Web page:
I would define my decorating style as “Dumpster-Diver Chic.” I shamelessly decorate my home with found objects. I mean, I love West Elm, but I have a garage sale budget. I used to feel like this was a limitation, but have learned that there is always a way to make a place feel like home.

The goal is to be creative, not perfect!

I would like to share a few decorating-on-the-cheap tips that I have learned, sometimes the hard way.

Be careful with DIY projects.

Some projects end up being more expensive and traumatic compared to purchasing the actual item.


I once fell in love with an art print at Anthropologie. I wanted it and convinced myself that I was qualified to recreate it. $150 dollars later, I found myself scrambling to explain a nail gun and carpet cleaner purchase to my husband, and he is asking why I made a painting of a “bloody arrow.”

It was supposed to be trees and a bird.

Another time I decided to make my own dress. I read a blog about making your own “dress form.” It said, “To get an accurate picture of your form, wrap yourself in plastic, then stiff paper, then duct tape.” The blogger seemed knowledgeable, and there were great pictures.

I think it would have worked if I had an assistant older than my three-year-old. His inaccuracy of duct tape placement was made up for by thoroughness and quantity. So much so that I was not able to cut myself out as the tutorial directed. My husband is a very patient man, but cutting duct tape, Saran Wrap, and paper sacks off of an immobile, crying woman while she is yelling, “No! Don’t ruin it! I can still save it!” is his limit. I have learned this and am better for it.

Don’t spend money.

Make it a personal challenge to create without spending, especially with seasonal décor. Use what is happening out of doors and bring it in.

Don’t be afraid to experiment with leaves, sticks, and flowers, but check them for nests and critters. I once hatched thousands of baby praying mantises in my dining room from an especially beautiful branch. Although I resolved the matter quickly by leaping, swinging a broom violently through the dining room, and screaming like a tiny girl, I want better for you. Inspect before you infect.

See beauty differently.

Try to see things as potential, not as what they are.

  • That old, paint-splattered work table might be ugly, but what would the top of the table look like as a headboard?
  • Ripped pages from yellowed books are great to write inspirational quotes on.
  • Take the bulbs out of Goodwill-bought Christmas lights, spray paint that green electric cord gold, and screw the bulbs back in for cheap dorm room lighting.
  • Buy a painting because of its frame, not because of the art.

Think outside the box, but don’t be afraid to admit when you utterly fail. I bought an unusual, shallow wicker basket that I set up in my house as a backdrop for a small Christmas tree. Turns out, the “basket” was actually an antique, child’s coffin lid. The statement, “Kids, your gifts are in the coffin lid” isn’t a Christmas-y thing to say. It’s a therapy thing to say. See the difference?  This is an example of a failure.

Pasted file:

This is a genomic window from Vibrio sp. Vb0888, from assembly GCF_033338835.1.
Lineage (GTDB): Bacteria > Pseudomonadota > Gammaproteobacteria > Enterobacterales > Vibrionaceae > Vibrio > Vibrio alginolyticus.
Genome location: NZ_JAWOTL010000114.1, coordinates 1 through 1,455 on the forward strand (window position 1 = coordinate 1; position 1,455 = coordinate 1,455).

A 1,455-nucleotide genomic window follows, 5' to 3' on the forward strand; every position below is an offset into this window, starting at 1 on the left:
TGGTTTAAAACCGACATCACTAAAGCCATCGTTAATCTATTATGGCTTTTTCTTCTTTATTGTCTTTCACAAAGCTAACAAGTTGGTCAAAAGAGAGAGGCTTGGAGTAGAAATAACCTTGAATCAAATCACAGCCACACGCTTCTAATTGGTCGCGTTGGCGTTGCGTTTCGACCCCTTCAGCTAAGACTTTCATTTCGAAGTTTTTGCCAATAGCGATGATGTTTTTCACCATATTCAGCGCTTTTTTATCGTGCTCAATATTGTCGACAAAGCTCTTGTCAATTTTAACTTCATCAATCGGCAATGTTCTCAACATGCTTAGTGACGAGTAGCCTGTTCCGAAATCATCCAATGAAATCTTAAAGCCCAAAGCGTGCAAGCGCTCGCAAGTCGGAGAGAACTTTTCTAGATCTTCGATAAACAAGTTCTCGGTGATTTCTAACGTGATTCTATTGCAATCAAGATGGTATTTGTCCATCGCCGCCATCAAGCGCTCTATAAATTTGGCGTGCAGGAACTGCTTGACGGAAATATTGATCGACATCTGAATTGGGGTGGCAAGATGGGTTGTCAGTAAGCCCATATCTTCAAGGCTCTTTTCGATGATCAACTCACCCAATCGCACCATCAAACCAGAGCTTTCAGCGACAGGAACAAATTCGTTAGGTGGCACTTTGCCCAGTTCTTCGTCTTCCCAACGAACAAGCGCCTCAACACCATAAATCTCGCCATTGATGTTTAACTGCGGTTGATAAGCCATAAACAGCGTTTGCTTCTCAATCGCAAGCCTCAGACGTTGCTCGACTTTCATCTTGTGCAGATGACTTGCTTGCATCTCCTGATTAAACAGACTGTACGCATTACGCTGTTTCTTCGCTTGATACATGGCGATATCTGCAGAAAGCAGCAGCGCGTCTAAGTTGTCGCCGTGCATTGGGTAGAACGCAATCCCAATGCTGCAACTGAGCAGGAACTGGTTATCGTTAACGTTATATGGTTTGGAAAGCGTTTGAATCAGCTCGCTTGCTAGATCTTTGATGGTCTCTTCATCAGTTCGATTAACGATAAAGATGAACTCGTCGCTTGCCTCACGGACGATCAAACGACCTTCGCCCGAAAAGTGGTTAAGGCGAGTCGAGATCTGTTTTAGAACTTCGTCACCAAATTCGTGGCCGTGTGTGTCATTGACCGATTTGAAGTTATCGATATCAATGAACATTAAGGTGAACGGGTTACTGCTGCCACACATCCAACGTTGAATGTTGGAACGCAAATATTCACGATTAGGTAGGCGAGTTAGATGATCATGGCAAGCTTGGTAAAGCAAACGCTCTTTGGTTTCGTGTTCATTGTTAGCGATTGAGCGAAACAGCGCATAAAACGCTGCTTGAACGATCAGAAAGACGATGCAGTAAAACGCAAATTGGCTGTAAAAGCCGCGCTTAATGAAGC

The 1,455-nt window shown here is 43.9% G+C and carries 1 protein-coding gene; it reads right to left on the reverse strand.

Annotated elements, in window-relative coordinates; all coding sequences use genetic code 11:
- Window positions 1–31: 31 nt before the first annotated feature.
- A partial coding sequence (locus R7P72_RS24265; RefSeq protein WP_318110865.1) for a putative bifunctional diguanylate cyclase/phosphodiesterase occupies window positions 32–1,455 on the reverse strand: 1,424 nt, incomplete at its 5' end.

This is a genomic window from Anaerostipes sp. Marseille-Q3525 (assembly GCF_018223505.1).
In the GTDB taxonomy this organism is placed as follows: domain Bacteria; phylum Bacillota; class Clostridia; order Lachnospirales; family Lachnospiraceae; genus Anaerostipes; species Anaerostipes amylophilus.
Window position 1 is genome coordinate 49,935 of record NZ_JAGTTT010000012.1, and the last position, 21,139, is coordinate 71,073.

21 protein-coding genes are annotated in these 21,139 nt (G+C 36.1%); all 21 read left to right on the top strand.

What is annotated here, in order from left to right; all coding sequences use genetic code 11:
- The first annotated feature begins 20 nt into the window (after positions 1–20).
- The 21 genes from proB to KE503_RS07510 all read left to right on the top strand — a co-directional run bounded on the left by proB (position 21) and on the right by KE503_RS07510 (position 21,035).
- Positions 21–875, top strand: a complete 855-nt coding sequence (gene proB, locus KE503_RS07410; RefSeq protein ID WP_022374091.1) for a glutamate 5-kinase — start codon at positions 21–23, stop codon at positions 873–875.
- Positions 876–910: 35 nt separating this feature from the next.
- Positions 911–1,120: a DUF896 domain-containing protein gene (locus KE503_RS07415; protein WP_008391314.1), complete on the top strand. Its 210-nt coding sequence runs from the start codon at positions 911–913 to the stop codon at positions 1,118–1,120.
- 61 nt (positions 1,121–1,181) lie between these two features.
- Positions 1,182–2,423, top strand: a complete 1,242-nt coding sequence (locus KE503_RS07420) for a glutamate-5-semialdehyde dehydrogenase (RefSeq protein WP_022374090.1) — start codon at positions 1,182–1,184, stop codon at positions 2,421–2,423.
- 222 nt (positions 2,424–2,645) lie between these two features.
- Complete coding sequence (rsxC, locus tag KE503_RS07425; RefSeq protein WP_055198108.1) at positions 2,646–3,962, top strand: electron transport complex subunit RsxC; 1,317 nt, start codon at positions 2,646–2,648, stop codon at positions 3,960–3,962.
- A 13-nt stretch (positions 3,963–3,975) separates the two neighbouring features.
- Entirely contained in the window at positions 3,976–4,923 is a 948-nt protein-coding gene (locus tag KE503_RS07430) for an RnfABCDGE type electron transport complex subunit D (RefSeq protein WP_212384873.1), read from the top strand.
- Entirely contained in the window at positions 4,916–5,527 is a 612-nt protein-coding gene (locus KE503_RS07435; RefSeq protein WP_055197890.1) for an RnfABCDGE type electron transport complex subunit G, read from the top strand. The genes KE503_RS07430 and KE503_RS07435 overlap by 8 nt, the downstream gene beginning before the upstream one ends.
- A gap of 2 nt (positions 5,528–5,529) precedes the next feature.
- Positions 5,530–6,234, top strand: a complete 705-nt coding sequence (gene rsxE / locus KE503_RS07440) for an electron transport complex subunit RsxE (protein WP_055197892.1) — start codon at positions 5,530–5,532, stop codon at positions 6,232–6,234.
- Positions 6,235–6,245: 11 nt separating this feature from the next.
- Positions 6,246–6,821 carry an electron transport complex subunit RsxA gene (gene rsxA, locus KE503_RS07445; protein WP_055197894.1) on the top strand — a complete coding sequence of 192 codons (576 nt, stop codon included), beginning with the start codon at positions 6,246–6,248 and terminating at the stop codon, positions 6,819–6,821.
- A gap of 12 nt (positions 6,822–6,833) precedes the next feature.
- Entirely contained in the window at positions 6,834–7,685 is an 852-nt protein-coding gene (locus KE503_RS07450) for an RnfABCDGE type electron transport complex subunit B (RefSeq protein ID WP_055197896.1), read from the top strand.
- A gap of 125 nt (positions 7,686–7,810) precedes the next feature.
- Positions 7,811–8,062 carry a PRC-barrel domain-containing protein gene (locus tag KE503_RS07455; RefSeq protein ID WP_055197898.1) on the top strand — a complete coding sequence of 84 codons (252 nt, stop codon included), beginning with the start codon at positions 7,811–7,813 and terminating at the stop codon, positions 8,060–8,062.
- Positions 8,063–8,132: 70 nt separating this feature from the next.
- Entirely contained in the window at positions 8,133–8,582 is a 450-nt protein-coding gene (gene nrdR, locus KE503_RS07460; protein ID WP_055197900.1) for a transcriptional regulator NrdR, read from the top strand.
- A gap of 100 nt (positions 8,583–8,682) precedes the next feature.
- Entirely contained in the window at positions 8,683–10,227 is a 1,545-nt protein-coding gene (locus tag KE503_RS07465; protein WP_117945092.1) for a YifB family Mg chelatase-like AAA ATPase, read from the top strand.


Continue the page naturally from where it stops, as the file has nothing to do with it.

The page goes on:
1974 Bells Article
As the Associate Director of UMHB’s Museum, I frequently stumble across treasures like this 1974 article from The Bells. Looks like I am not the first one to write about “decorating with junk”!

Frequent thrift stores and resale shops.

When I say thrift stores, I don’t mean just Goodwill. Goodwill is great, but the best finds are often in dirty, gritty thrift stores that smell like cat urine and mildew.

It was in a store like this where I bought old buttons (as long as I bought the whole box full of junk they came in). When I opened the box at home, I found a beautifully cut topaz among the buttons. Just like you have to kiss a lot of frogs before you find a prince, you have to haggle with a lot of toothless chain-smokers before you find a gem. Be patient, and go often!

Look into scrap yards.

A scrap yard will sometimes sell junk metal by the pound. Call ahead to inquire if they allow individual buyers, if they want you to check in at the office, and if they require you to wear a hard hat.

The scrap yard that I love sells metal for 18 cents a pound. I have found wonderful things like industrial springs, metal bins, windmill parts, and even tools. You also might want to bring your own gloves and tools in case a vintage bicycle wheel or basket needs to be disassembled.

After all these resources are exhausted, there are times when the pink velvet lampshade you want is only at that-one-store-online. When you get stuck on an item that you can’t find in a thrift store, buy to sell! Keep up to date on what people are buying used on Craigslist, Ebay, and resale shops.

I bought a bent tailgate from an old Chevy truck for $10 from the scrap yard, traded a plate of homemade cookies for the local body shop to straighten the tailgate, and sold the tailgate for $65 so that I could buy the rug that I REALLY wanted. It was a lot of work, but I am so proud of that silly rug.

And the best part is? A lot of the items in my home have memories and adventures that I think about when I look at them. So get out there, make memories, and happy decorating!

If DIY projects are your thing, maybe you’re looking for a great Art program! We invite you to visit our website for more information or stop by for a visit to see if UMHB is a great fit for you.